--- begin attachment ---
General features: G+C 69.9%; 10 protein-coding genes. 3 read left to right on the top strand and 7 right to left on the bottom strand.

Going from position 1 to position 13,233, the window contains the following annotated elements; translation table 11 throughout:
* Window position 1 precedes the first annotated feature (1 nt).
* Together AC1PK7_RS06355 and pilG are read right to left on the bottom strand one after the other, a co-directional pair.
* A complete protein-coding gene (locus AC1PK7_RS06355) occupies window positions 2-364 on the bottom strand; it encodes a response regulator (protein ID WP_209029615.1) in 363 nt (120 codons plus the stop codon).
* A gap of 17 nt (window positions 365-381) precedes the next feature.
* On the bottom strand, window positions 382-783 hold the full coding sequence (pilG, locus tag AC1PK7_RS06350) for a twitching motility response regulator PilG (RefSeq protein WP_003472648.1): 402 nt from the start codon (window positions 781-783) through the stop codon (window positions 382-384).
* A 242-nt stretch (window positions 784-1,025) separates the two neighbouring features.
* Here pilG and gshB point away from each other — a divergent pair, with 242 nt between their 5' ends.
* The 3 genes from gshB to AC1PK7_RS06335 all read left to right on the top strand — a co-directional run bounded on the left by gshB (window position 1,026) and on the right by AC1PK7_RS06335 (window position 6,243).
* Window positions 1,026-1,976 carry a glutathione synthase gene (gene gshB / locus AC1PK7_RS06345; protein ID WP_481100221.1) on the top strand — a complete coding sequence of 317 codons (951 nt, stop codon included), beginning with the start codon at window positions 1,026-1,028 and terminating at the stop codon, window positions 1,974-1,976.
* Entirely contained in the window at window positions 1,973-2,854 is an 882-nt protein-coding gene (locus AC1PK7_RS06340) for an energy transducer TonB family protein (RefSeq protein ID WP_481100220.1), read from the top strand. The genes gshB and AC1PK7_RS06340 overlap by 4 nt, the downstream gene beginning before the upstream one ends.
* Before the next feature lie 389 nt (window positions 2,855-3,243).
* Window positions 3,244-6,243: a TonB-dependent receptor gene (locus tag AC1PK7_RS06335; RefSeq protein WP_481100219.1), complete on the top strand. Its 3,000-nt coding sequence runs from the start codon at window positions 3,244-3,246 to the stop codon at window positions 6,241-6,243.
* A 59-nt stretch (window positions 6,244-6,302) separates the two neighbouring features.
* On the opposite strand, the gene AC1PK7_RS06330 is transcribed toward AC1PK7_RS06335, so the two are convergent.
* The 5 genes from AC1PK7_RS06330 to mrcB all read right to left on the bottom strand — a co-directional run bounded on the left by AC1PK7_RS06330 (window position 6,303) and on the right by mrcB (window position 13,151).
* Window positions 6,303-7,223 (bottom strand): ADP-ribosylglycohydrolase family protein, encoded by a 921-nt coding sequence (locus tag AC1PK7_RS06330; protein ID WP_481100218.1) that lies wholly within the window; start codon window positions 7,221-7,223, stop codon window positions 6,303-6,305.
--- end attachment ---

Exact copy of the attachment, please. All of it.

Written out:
General features: G+C 69.9%; 10 protein-coding genes. 3 read left to right on the top strand and 7 right to left on the bottom strand.

Going from position 1 to position 13,233, the window contains the following annotated elements; translation table 11 throughout:
* Window position 1 precedes the first annotated feature (1 nt).
* Together AC1PK7_RS06355 and pilG are read right to left on the bottom strand one after the other, a co-directional pair.
* A complete protein-coding gene (locus AC1PK7_RS06355) occupies window positions 2-364 on the bottom strand; it encodes a response regulator (protein ID WP_209029615.1) in 363 nt (120 codons plus the stop codon).
* A gap of 17 nt (window positions 365-381) precedes the next feature.
* On the bottom strand, window positions 382-783 hold the full coding sequence (pilG, locus tag AC1PK7_RS06350) for a twitching motility response regulator PilG (RefSeq protein WP_003472648.1): 402 nt from the start codon (window positions 781-783) through the stop codon (window positions 382-384).
* A 242-nt stretch (window positions 784-1,025) separates the two neighbouring features.
* Here pilG and gshB point away from each other — a divergent pair, with 242 nt between their 5' ends.
* The 3 genes from gshB to AC1PK7_RS06335 all read left to right on the top strand — a co-directional run bounded on the left by gshB (window position 1,026) and on the right by AC1PK7_RS06335 (window position 6,243).
* Window positions 1,026-1,976 carry a glutathione synthase gene (gene gshB / locus AC1PK7_RS06345; protein ID WP_481100221.1) on the top strand — a complete coding sequence of 317 codons (951 nt, stop codon included), beginning with the start codon at window positions 1,026-1,028 and terminating at the stop codon, window positions 1,974-1,976.
* Entirely contained in the window at window positions 1,973-2,854 is an 882-nt protein-coding gene (locus AC1PK7_RS06340) for an energy transducer TonB family protein (RefSeq protein ID WP_481100220.1), read from the top strand. The genes gshB and AC1PK7_RS06340 overlap by 4 nt, the downstream gene beginning before the upstream one ends.
* Before the next feature lie 389 nt (window positions 2,855-3,243).
* Window positions 3,244-6,243: a TonB-dependent receptor gene (locus tag AC1PK7_RS06335; RefSeq protein WP_481100219.1), complete on the top strand. Its 3,000-nt coding sequence runs from the start codon at window positions 3,244-3,246 to the stop codon at window positions 6,241-6,243.
* A 59-nt stretch (window positions 6,244-6,302) separates the two neighbouring features.
* On the opposite strand, the gene AC1PK7_RS06330 is transcribed toward AC1PK7_RS06335, so the two are convergent.
* The 5 genes from AC1PK7_RS06330 to mrcB all read right to left on the bottom strand — a co-directional run bounded on the left by AC1PK7_RS06330 (window position 6,303) and on the right by mrcB (window position 13,151).
* Window positions 6,303-7,223 (bottom strand): ADP-ribosylglycohydrolase family protein, encoded by a 921-nt coding sequence (locus tag AC1PK7_RS06330; protein ID WP_481100218.1) that lies wholly within the window; start codon window positions 7,221-7,223, stop codon window positions 6,303-6,305.